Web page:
I fished my usual hinge rig again with the HydroFlex boom section on a small bar that was close in. My chosen hookbait was a Pacific Tuna pop-up tipped with a piece of yellow plastic corn. Around 30 baits were scattered around the rig and the other rod was position off the island in front of me. This was my usual banker spot that I had been successful from on previous occasions. There was a lovely south westerly wind was pushing into the swim and everything seemed spot on. I sat back, relaxed taking and left the rods for the night. I set the alarm clock for 5.30am so I could be up for first light.
At 7am I had a brutal one toner from the rod that was placed on the bar with the tipped bait. After a good battle a common would soon nestling in the bottom of the net. The fish was far from huge but I was happy to have a common in the net, it’s what I wanted despite the size. The fish went 18lb 2oz. I decided to do another night in the swim without any luck and decided to pack up at midday.
I had a break the next week and went to the River Trent for some barbel fishing with a mate from work, which was another successful trip but that’s another story.
I went back to the syndicate the following week armed with some new toys. I had some new rods and I had a horrible feeling the new gear curse was going to affect my chances. The rods but they remained with no action for a number of weeks, it really started to do my head in. All I caught in the space of about six sessions were tench and a very big bream. Finally everything came right and I had found a way to catch the carp when they were not interested in bait at all. They were bang on the naturals and I often watching them fizz up on beds of natural food. I had to try to trick them into picking up my rig when they were not interested in boilies and that is exactly what I did.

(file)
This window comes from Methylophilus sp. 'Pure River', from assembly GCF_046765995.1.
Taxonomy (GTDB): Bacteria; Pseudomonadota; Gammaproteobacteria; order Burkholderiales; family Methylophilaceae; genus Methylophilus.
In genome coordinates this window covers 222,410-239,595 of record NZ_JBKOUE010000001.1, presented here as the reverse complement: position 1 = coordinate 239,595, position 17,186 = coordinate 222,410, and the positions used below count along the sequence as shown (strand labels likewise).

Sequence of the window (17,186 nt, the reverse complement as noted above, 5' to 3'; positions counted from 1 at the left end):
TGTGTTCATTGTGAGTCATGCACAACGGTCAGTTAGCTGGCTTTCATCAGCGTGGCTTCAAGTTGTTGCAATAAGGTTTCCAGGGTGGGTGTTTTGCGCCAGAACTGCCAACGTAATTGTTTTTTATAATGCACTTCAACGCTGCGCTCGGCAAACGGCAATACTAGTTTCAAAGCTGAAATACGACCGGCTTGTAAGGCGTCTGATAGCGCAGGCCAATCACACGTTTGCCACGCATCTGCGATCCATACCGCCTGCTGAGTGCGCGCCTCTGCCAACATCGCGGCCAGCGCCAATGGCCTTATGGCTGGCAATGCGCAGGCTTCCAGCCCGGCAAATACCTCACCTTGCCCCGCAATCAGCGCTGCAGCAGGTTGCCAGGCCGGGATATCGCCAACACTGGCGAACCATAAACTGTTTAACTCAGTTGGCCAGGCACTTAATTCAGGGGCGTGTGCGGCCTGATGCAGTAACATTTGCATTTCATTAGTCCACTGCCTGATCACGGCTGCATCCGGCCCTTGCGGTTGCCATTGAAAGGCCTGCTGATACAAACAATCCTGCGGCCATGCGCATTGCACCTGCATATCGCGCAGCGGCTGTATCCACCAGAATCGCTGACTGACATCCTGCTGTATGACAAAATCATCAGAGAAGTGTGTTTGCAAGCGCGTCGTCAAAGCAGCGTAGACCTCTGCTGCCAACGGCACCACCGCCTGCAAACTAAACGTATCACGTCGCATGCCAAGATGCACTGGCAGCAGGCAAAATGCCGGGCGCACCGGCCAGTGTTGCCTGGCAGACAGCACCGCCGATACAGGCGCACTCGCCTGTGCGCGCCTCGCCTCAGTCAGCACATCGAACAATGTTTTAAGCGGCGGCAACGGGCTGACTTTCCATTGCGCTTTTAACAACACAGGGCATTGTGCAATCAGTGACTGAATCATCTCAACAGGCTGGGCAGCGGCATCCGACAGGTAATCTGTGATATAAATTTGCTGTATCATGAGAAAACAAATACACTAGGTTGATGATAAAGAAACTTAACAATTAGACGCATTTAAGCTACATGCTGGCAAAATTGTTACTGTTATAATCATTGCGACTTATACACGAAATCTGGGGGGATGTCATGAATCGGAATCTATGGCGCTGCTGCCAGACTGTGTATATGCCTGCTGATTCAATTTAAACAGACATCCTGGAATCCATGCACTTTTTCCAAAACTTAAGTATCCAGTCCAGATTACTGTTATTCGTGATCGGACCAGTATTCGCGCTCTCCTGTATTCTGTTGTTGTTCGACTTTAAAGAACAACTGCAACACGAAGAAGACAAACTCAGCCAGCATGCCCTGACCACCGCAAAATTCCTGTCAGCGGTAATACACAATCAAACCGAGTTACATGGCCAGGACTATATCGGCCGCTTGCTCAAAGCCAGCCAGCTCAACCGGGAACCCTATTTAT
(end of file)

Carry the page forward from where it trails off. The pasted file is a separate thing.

Combi-rigs consisting of a long Subterfuge fluorocarbon hook link of around 12-14 inches paired with a supple section of Trickster Heavy and a size 8 Covert Incizor hook seemed to do the business. Fluorocarbon leaders were also used as I wanted everything to be invisible and even more so when they were being tricky to catch. I mounted a 12mm Northern Special on the hair and balanced it with a size 2 shot, before trimming the pop up to around 8mm in size. This is not my usual rig choice for the time of year due to leaf matter and debris on the lake bed, but I thought I would try it as the fish seemed to be burying their heads deep into the silt.
This rig seemed to work very well and at first light I would wake up and look for fizzers before casting the rig carefully on top of feeding fish. The bites often came soon after casting, often within 15 minutes to half an hour.